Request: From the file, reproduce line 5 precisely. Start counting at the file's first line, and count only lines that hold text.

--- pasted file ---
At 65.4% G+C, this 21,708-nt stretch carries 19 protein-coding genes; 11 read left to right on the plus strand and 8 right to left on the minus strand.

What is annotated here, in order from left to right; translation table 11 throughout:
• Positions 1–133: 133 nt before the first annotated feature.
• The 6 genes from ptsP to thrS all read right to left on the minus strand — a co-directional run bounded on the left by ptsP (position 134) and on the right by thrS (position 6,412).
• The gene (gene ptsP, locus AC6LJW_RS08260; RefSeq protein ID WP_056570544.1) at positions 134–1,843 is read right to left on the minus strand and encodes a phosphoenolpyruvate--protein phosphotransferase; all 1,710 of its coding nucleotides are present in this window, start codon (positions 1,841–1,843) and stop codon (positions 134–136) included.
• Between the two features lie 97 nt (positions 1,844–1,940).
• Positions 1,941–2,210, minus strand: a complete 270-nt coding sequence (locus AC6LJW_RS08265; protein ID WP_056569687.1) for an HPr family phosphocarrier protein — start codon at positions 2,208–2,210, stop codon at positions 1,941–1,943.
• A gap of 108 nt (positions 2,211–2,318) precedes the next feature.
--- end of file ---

• The gene (gene ptsP, locus AC6LJW_RS08260; RefSeq protein ID WP_056570544.1) at positions 134–1,843 is read right to left on the minus strand and encodes a phosphoenolpyruvate--protein phosphotransferase; all 1,710 of its coding nucleotides are present in this window, start codon (positions 1,841–1,843) and stop codon (positions 134–136) included.